It seems like they test the waters and gather courage first before they mention the mental health problem... Why do they crucify GPs for doing their job properly?
Anyone out there?

SD   13/02/2020 10:12:10 AM

It is extremely frustrating to work in the constant fear of paybacks. Instead of finding fraud, they are now finding small clinical errors in genuine consultations and make it look like fraud for example things like prescribing Augmentin instead of Amoxycillin and fining in hundreds of thousands of dollars. GP’s are soft and easy targets. In a 15 minute consult, nothing is perfect and it is easy to evaluate someone else’s notes and find errors. They shouldn’t be allowed to intimidate and denigrate GP profession like this.

Dr Christine Mary Ahern   13/02/2020 10:36:15 AM

The issue here is that the DoH think people fit into neat little compartmentalised boxes of mental or physical health. As others have said more eloquently, this is absolutely not so. I do not relish the idea of triaging a person’s mental health needs against their physical needs even more that I already do, to see which comes up trumps.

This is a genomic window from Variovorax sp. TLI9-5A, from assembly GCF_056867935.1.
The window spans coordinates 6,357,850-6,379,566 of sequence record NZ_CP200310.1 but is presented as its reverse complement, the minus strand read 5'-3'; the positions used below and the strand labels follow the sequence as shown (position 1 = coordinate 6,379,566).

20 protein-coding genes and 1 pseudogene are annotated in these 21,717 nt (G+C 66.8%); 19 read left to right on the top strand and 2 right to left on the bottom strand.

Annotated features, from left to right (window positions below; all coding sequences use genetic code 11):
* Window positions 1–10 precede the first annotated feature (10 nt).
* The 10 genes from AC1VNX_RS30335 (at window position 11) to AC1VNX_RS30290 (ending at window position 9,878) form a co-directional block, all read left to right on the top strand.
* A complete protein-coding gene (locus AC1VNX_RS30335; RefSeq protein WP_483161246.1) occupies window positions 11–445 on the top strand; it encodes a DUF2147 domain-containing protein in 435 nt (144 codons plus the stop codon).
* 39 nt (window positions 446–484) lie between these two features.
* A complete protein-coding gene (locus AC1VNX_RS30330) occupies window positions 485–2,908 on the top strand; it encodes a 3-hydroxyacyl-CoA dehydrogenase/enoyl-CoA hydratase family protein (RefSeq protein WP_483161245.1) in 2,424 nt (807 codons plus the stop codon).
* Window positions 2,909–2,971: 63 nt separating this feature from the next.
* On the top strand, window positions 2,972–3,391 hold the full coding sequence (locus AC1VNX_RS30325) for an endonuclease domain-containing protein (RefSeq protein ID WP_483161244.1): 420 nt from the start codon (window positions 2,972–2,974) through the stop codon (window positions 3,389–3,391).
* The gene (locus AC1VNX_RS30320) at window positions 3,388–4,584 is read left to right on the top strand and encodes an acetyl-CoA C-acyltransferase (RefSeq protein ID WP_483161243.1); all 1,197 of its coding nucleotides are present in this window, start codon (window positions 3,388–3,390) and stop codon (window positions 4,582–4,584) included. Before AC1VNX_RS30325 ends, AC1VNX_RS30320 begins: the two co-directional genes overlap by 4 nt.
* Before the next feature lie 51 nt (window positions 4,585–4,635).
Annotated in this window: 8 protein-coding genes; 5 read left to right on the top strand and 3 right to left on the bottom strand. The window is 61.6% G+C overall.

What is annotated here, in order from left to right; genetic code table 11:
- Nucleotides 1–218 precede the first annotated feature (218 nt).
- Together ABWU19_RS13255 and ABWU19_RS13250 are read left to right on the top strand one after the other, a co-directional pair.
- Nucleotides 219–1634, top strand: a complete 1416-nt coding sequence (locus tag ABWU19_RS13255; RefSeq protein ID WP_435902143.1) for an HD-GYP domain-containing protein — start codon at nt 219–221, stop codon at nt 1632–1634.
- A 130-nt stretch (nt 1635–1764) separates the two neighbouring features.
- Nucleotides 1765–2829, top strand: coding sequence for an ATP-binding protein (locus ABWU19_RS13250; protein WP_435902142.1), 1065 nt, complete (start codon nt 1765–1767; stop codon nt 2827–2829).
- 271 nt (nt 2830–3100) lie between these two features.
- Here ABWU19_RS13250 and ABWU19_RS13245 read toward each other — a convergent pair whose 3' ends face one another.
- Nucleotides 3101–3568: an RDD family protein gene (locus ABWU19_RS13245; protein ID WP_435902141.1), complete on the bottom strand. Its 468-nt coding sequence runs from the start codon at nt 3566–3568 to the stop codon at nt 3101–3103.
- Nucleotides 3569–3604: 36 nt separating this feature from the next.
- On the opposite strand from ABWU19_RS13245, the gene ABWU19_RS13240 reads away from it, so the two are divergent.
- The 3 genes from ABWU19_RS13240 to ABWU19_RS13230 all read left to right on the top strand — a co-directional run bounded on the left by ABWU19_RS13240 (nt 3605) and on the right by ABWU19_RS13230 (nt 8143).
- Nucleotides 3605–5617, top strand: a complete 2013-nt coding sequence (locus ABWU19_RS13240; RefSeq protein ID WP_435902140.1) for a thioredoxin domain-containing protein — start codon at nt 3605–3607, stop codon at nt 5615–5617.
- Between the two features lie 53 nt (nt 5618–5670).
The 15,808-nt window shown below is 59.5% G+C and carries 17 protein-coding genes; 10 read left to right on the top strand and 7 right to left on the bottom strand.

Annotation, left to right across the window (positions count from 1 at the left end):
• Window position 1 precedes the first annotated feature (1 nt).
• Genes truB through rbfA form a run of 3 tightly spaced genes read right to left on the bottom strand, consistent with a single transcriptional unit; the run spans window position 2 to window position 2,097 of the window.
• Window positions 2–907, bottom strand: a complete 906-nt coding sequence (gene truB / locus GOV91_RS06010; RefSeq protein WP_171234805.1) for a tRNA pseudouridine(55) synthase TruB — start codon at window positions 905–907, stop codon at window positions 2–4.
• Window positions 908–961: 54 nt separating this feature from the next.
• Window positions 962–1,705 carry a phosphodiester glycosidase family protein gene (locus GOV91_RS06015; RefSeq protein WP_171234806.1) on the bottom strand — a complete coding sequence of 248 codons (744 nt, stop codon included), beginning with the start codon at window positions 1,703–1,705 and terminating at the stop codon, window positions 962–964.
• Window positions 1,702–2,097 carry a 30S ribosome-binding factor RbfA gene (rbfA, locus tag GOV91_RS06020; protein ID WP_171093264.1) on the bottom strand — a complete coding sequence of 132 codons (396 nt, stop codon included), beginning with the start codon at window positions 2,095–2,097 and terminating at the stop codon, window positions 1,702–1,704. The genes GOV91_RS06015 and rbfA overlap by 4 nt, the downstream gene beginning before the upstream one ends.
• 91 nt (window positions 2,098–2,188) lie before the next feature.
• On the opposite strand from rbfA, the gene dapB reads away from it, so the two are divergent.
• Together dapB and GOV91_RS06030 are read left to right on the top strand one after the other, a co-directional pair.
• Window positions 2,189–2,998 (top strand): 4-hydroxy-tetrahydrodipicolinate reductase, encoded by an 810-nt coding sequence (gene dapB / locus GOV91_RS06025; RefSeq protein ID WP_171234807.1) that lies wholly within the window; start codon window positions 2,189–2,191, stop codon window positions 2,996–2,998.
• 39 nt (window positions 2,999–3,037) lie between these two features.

Secondly they seem to think it’s easy for patients and their doctors to find and arrange another early appointment for the unexpected new, or exacerbation of an existing problem, identified either by me or the practice nurse. This also is not so. Not for the practice where I work, or any, I suspect, in the rural area where I work.
And finally, just a reminder to the DoH, that all medical students transit through general practice as part of their training. They have eyes and ears and I doubt they are ‘feeling the love’ about general practice, and particularly it’s relationship with the DoH, at the moment.

Dr David Monash   13/02/2020 12:24:49 PM

As a doctor who was present when the mental health items were developed and applied by Medicare I can categorically state that there was no such restriction intended or applied to these items.